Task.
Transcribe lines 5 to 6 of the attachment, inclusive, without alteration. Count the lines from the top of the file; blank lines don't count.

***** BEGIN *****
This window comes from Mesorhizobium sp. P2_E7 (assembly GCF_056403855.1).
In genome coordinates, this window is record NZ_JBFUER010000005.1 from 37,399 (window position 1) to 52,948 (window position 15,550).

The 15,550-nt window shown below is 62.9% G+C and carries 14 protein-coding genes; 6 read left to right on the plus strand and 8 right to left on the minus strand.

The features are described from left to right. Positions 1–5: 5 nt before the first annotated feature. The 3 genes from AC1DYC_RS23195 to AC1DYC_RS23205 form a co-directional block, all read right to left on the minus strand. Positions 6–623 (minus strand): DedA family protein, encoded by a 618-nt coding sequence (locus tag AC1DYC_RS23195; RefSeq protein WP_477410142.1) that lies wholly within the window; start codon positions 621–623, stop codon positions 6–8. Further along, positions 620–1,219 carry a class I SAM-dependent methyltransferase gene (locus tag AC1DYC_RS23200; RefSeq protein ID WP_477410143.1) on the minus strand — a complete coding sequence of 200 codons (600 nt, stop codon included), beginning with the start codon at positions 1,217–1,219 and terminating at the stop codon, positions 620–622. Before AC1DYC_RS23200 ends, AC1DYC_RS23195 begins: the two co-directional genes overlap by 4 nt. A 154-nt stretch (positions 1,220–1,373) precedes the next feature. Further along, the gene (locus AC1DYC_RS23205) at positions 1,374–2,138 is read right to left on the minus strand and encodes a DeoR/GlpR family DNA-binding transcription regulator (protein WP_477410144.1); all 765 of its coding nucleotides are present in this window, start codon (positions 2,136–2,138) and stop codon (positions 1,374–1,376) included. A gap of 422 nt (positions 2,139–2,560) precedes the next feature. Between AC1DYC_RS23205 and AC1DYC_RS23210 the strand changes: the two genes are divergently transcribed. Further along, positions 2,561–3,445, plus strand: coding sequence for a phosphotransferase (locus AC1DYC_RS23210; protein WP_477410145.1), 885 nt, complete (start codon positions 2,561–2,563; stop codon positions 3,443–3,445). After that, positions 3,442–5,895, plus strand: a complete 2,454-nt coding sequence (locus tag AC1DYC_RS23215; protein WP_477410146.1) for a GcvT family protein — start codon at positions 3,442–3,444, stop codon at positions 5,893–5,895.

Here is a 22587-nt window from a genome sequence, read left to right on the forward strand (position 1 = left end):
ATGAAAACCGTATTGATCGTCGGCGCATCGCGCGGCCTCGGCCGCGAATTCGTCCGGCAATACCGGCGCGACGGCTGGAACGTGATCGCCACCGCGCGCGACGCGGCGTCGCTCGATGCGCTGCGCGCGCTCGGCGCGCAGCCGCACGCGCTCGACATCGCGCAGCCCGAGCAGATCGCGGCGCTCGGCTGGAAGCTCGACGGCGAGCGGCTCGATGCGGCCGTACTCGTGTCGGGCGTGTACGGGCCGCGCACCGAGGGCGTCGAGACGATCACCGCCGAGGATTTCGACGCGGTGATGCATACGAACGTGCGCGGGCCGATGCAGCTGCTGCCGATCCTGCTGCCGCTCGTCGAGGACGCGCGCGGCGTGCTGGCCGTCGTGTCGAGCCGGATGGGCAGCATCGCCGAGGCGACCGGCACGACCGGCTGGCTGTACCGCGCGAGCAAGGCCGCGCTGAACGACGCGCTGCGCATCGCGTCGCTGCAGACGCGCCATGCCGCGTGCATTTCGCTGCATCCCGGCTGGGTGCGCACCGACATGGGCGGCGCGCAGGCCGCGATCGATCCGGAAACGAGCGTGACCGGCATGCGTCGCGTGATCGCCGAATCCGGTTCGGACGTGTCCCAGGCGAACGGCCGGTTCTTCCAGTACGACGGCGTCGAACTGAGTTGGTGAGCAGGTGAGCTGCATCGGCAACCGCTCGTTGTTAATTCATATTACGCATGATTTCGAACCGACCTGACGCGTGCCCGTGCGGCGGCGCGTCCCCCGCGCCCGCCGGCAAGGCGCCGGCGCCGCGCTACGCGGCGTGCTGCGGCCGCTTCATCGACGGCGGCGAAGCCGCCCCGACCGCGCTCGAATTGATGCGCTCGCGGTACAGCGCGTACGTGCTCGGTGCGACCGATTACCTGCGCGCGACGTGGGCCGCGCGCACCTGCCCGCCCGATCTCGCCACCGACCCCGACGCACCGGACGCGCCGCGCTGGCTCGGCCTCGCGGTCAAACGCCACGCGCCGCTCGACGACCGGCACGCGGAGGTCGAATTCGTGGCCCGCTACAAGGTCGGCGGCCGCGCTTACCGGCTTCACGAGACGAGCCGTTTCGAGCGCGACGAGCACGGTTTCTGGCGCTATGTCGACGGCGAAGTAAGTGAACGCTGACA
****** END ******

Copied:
Here is a 22587-nt window from a genome sequence, read left to right on the forward strand (position 1 = left end):
ATGAAAACCGTATTGATCGTCGGCGCATCGCGCGGCCTCGGCCGCGAATTCGTCCGGCAATACCGGCGCGACGGCTGGAACGTGATCGCCACCGCGCGCGACGCGGCGTCGCTCGATGCGCTGCGCGCGCTCGGCGCGCAGCCGCACGCGCTCGACATCGCGCAGCCCGAGCAGATCGCGGCGCTCGGCTGGAAGCTCGACGGCGAGCGGCTCGATGCGGCCGTACTCGTGTCGGGCGTGTACGGGCCGCGCACCGAGGGCGTCGAGACGATCACCGCCGAGGATTTCGACGCGGTGATGCATACGAACGTGCGCGGGCCGATGCAGCTGCTGCCGATCCTGCTGCCGCTCGTCGAGGACGCGCGCGGCGTGCTGGCCGTCGTGTCGAGCCGGATGGGCAGCATCGCCGAGGCGACCGGCACGACCGGCTGGCTGTACCGCGCGAGCAAGGCCGCGCTGAACGACGCGCTGCGCATCGCGTCGCTGCAGACGCGCCATGCCGCGTGCATTTCGCTGCATCCCGGCTGGGTGCGCACCGACATGGGCGGCGCGCAGGCCGCGATCGATCCGGAAACGAGCGTGACCGGCATGCGTCGCGTGATCGCCGAATCCGGTTCGGACGTGTCCCAGGCGAACGGCCGGTTCTTCCAGTACGACGGCGTCGAACTGAGTTGGTGAGCAGGTGAGCTGCATCGGCAACCGCTCGTTGTTAATTCATATTACGCATGATTTCGAACCGACCTGACGCGTGCCCGTGCGGCGGCGCGTCCCCCGCGCCCGCCGGCAAGGCGCCGGCGCCGCGCTACGCGGCGTGCTGCGGCCGCTTCATCGACGGCGGCGAAGCCGCCCCGACCGCGCTCGAATTGATGCGCTCGCGGTACAGCGCGTACGTGCTCGGTGCGACCGATTACCTGCGCGCGACGTGGGCCGCGCGCACCTGCCCGCCCGATCTCGCCACCGACCCCGACGCACCGGACGCGCCGCGCTGGCTCGGCCTCGCGGTCAAACGCCACGCGCCGCTCGACGACCGGCACGCGGAGGTCGAATTCGTGGCCCGCTACAAGGTCGGCGGCCGCGCTTACCGGCTTCACGAGACGAGCCGTTTCGAGCGCGACGAGCACGGTTTCTGGCGCTATGTCGACGGCGAAGTAAGTGAACGCTGACA